For 80 years, FPInnovations (and predecessor organizations) has undertaken field testing of a variety of treated and untreated wood products at Petawawa Research Forest (PRF), now part of the Canadian Wood Fibre Centre. Still being tested are many of the original creosoted posts installed in 1937. Products tested include fence posts, utility poles, sawn lumber, and timbers. FPInnovations uses the PRF as one of several key sites to test the service life of naturally durable and treated wood, and the efficiency of various preservative treatments in Canadian wood species.
Field data on the true service life of treated wood help industry resist substitution by alternative materials with greater energy consumption and greenhouse gas emissions. Decking tests such as those undertaken at PRF support the competitiveness of Canadian forest products by facilitating registration of more environmentally friendly wood preservatives by Canada’s Pest Management Regulatory Agency. Furthermore, ground contact tests supported modifications to CSA standards for treated wood, thereby enabling impermeable Canadian wood species to meet the standard without sacrificing the performance that consumers expect. Recently, data from this site and other FPInnovations test sites were used to support a change to American standards—a change that will improve market access to Canadian treated wood products. Other data from a test at this site, in addition to parallel material in Korea, are being used to support proposed changes to Korean standards. Field test data on untreated wood are also being used to determine under what climatic conditions the National Building Code of Canada should require wood elements to be treated.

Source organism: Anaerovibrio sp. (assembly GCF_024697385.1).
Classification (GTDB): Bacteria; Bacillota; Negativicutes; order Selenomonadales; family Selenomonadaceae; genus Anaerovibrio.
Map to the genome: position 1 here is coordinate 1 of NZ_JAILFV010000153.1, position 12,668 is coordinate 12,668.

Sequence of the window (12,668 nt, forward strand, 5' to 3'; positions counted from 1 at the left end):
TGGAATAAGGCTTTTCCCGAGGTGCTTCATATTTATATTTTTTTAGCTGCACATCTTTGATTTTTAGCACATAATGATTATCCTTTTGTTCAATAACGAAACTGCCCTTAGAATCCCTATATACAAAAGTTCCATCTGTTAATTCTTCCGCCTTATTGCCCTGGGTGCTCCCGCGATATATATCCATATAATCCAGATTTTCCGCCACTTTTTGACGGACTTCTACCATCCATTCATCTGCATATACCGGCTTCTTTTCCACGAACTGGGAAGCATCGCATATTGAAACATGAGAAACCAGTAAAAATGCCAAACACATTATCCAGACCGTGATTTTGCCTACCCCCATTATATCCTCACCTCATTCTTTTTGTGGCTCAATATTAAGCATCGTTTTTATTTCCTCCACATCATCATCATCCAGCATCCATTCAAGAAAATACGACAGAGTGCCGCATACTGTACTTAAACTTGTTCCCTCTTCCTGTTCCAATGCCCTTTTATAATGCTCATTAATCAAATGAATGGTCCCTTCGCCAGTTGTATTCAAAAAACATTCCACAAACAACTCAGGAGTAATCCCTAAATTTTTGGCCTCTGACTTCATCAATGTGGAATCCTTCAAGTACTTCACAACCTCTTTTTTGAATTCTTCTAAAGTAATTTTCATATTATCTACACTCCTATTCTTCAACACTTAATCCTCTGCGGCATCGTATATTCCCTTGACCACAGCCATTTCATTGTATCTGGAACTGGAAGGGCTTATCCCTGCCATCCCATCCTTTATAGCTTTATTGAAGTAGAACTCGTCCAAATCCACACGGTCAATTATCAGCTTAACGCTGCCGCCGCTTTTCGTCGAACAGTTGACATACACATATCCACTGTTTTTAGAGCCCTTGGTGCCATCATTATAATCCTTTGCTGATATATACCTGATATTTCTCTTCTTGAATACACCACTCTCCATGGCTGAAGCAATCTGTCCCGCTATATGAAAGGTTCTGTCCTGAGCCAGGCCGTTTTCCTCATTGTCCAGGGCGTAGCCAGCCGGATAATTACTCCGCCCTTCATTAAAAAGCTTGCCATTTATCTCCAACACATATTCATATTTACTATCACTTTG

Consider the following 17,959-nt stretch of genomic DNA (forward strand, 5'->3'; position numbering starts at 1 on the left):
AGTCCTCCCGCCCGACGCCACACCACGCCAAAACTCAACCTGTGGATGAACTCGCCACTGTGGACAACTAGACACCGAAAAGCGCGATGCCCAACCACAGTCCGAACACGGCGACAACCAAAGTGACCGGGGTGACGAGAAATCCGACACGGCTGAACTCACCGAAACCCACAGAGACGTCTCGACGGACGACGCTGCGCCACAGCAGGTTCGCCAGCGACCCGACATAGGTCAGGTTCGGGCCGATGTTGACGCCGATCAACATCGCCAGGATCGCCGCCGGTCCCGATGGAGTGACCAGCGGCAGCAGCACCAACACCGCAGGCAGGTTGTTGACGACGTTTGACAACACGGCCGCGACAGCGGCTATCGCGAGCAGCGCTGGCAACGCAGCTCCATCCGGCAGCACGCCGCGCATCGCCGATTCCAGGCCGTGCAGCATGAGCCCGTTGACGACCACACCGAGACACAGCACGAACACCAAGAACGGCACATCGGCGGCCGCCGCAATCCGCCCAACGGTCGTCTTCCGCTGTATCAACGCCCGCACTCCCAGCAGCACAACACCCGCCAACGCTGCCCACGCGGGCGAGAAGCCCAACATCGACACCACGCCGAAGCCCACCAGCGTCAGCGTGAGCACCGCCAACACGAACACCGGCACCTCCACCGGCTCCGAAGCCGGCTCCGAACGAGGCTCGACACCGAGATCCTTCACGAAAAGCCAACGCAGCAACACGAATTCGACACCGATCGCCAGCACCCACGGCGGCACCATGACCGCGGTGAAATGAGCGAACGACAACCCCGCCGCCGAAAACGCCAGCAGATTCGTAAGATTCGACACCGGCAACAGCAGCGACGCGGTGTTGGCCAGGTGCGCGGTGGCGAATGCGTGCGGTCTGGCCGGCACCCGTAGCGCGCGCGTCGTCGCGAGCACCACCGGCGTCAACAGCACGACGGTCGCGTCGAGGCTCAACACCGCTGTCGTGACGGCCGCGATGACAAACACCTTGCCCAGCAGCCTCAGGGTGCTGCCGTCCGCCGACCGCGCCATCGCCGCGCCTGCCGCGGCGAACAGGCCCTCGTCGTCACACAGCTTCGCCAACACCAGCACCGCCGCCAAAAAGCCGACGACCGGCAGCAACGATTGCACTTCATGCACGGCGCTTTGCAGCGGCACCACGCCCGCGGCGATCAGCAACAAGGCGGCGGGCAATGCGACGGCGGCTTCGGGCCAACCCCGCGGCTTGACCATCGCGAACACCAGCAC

Treated wood products are important to Canada’s economy since they provide key components of the transport, communication and energy transmission, and agricultural infrastructure and are widely used in residential construction for decking, fencing, and landscaping.
For more information on this topic, please contact Paul Morris, Research Leader of FPInnovations’ Wood Protection group.